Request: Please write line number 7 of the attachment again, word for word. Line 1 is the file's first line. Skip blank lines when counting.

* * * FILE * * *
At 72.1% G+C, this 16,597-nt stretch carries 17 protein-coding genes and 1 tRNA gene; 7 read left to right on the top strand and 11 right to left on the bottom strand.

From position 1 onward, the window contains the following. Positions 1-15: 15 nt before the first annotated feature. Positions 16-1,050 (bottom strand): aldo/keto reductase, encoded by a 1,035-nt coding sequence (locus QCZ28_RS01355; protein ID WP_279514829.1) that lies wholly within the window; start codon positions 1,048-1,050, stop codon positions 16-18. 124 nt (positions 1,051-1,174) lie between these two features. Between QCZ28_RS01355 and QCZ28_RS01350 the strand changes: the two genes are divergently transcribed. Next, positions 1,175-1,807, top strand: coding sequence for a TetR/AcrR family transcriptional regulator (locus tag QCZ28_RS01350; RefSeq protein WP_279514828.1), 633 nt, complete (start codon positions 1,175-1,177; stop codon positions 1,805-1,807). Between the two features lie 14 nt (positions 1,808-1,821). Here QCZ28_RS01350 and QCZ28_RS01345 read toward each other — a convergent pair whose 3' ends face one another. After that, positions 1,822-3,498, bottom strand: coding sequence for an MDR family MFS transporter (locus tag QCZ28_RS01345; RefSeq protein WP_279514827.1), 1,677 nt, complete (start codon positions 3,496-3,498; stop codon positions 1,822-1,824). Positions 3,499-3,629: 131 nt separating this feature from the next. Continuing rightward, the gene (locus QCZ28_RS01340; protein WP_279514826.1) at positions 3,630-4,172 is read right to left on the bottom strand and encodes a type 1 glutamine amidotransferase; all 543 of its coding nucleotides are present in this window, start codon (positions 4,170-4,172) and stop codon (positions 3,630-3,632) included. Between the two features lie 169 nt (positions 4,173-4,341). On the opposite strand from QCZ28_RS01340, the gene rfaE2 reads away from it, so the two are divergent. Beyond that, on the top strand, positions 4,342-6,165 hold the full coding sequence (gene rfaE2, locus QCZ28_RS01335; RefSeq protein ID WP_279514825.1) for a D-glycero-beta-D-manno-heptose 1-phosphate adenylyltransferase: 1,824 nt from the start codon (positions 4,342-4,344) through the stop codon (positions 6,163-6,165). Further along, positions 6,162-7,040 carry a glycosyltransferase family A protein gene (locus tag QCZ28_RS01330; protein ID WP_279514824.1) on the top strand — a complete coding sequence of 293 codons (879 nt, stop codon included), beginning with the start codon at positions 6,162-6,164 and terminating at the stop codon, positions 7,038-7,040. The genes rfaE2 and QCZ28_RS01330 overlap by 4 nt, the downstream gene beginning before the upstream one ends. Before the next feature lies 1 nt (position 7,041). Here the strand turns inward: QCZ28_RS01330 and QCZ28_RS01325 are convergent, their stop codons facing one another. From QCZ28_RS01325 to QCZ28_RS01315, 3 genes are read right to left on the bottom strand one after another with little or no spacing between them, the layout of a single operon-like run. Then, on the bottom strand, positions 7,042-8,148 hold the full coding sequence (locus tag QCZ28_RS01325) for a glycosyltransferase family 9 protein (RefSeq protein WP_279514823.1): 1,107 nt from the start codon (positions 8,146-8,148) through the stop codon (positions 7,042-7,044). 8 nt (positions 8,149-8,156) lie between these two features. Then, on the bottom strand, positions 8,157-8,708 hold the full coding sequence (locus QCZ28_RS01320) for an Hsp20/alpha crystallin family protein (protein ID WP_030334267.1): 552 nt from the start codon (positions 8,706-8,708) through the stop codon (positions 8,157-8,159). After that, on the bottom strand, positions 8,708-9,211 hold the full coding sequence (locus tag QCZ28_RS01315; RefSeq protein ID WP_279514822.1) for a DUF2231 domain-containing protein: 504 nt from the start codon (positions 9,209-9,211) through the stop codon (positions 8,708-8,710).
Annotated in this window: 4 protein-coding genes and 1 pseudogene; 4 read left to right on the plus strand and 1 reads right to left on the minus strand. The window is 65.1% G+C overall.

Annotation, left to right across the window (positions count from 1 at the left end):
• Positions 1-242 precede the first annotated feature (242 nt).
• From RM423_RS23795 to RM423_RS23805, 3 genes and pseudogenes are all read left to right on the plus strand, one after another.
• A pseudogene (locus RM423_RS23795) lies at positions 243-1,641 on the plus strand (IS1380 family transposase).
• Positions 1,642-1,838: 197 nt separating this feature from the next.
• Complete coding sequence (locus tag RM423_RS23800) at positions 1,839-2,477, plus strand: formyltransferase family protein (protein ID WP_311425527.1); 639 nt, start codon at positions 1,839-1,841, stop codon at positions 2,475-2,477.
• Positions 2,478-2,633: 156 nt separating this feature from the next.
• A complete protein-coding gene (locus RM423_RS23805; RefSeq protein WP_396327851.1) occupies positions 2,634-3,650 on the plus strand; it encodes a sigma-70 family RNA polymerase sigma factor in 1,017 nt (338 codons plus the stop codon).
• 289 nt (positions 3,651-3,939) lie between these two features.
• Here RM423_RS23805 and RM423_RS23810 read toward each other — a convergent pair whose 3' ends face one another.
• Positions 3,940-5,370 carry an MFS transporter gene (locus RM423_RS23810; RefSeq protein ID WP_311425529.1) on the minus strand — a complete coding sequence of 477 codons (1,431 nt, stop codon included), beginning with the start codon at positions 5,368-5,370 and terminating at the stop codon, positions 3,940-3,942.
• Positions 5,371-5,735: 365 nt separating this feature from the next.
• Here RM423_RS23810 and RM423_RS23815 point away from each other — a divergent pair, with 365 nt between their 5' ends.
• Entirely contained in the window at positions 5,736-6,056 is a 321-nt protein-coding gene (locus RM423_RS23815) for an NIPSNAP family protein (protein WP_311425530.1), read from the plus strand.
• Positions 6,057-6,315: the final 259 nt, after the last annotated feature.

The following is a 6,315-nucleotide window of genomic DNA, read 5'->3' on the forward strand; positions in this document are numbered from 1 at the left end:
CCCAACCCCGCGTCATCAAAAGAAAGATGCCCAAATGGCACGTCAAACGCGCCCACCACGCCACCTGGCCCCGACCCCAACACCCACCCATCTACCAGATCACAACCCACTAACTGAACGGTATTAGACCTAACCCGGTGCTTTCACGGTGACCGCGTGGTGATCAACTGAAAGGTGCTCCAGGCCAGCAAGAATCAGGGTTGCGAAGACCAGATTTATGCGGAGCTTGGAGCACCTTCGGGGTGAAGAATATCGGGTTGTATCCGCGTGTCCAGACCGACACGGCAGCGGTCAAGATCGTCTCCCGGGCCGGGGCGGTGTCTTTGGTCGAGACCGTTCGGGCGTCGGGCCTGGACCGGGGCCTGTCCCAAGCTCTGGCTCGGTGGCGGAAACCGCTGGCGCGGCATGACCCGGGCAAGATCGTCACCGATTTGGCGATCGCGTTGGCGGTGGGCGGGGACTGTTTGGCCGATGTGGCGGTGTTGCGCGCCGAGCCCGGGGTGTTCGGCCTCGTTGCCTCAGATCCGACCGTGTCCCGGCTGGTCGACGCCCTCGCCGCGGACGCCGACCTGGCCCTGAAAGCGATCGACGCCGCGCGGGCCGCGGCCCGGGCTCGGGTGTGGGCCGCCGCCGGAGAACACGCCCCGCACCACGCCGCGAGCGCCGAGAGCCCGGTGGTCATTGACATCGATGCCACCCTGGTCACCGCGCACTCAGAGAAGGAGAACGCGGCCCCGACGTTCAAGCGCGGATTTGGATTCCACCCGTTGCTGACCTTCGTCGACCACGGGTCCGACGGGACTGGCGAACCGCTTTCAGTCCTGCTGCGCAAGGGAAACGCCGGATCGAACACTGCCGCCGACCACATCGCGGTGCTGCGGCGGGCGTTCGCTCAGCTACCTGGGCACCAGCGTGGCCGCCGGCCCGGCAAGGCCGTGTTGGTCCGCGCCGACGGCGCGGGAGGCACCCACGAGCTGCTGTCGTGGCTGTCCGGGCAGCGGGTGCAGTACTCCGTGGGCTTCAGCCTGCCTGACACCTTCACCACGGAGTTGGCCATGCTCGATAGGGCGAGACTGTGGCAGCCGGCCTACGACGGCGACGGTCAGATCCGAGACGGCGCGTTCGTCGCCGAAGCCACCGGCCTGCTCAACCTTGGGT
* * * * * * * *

• A pseudogene (locus RM423_RS23795) lies at positions 243-1,641 on the plus strand (IS1380 family transposase).